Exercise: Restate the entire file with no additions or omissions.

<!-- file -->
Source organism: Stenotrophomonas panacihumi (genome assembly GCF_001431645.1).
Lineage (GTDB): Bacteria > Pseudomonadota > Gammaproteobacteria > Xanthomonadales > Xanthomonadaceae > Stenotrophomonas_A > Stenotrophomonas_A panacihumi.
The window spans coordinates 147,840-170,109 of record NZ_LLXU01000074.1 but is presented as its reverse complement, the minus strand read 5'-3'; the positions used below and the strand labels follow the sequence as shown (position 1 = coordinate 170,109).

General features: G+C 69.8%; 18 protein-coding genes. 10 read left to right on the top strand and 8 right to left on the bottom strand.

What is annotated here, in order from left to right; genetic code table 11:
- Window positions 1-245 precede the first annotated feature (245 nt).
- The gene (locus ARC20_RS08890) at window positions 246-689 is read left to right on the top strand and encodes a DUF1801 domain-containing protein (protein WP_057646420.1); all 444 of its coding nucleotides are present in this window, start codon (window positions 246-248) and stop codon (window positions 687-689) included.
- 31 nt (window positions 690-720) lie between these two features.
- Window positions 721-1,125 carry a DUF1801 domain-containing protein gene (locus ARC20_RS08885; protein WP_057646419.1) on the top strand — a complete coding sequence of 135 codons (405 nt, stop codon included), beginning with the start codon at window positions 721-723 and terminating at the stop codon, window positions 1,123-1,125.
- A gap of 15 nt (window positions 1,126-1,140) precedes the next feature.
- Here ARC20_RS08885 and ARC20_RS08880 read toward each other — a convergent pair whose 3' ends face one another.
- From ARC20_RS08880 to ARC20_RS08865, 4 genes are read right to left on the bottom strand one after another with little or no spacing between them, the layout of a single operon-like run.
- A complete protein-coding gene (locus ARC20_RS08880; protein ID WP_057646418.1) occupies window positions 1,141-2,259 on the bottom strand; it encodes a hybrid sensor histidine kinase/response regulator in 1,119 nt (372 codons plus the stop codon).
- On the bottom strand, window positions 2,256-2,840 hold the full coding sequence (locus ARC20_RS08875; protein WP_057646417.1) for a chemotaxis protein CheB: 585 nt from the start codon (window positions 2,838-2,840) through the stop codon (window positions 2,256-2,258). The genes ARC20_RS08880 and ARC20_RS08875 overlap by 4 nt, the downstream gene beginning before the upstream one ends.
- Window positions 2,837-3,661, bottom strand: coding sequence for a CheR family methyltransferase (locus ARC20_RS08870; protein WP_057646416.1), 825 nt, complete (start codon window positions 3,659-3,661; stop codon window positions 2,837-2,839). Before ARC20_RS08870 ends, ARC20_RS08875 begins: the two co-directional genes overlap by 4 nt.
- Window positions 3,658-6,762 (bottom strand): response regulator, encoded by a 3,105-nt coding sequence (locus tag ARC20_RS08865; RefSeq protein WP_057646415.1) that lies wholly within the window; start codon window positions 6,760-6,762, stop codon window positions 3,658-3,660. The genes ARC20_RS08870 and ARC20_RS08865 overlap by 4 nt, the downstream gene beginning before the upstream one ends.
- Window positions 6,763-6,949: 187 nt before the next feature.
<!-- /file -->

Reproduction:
Source organism: Stenotrophomonas panacihumi (genome assembly GCF_001431645.1).
Lineage (GTDB): Bacteria > Pseudomonadota > Gammaproteobacteria > Xanthomonadales > Xanthomonadaceae > Stenotrophomonas_A > Stenotrophomonas_A panacihumi.
The window spans coordinates 147,840-170,109 of record NZ_LLXU01000074.1 but is presented as its reverse complement, the minus strand read 5'-3'; the positions used below and the strand labels follow the sequence as shown (position 1 = coordinate 170,109).

General features: G+C 69.8%; 18 protein-coding genes. 10 read left to right on the top strand and 8 right to left on the bottom strand.

What is annotated here, in order from left to right; genetic code table 11:
- Window positions 1-245 precede the first annotated feature (245 nt).
- The gene (locus ARC20_RS08890) at window positions 246-689 is read left to right on the top strand and encodes a DUF1801 domain-containing protein (protein WP_057646420.1); all 444 of its coding nucleotides are present in this window, start codon (window positions 246-248) and stop codon (window positions 687-689) included.
- 31 nt (window positions 690-720) lie between these two features.
- Window positions 721-1,125 carry a DUF1801 domain-containing protein gene (locus ARC20_RS08885; protein WP_057646419.1) on the top strand — a complete coding sequence of 135 codons (405 nt, stop codon included), beginning with the start codon at window positions 721-723 and terminating at the stop codon, window positions 1,123-1,125.
- A gap of 15 nt (window positions 1,126-1,140) precedes the next feature.
- Here ARC20_RS08885 and ARC20_RS08880 read toward each other — a convergent pair whose 3' ends face one another.
- From ARC20_RS08880 to ARC20_RS08865, 4 genes are read right to left on the bottom strand one after another with little or no spacing between them, the layout of a single operon-like run.
- A complete protein-coding gene (locus ARC20_RS08880; protein ID WP_057646418.1) occupies window positions 1,141-2,259 on the bottom strand; it encodes a hybrid sensor histidine kinase/response regulator in 1,119 nt (372 codons plus the stop codon).
- On the bottom strand, window positions 2,256-2,840 hold the full coding sequence (locus ARC20_RS08875; protein WP_057646417.1) for a chemotaxis protein CheB: 585 nt from the start codon (window positions 2,838-2,840) through the stop codon (window positions 2,256-2,258). The genes ARC20_RS08880 and ARC20_RS08875 overlap by 4 nt, the downstream gene beginning before the upstream one ends.
- Window positions 2,837-3,661, bottom strand: coding sequence for a CheR family methyltransferase (locus ARC20_RS08870; protein WP_057646416.1), 825 nt, complete (start codon window positions 3,659-3,661; stop codon window positions 2,837-2,839). Before ARC20_RS08870 ends, ARC20_RS08875 begins: the two co-directional genes overlap by 4 nt.
- Window positions 3,658-6,762 (bottom strand): response regulator, encoded by a 3,105-nt coding sequence (locus tag ARC20_RS08865; RefSeq protein WP_057646415.1) that lies wholly within the window; start codon window positions 6,760-6,762, stop codon window positions 3,658-3,660. The genes ARC20_RS08870 and ARC20_RS08865 overlap by 4 nt, the downstream gene beginning before the upstream one ends.
- Window positions 6,763-6,949: 187 nt before the next feature.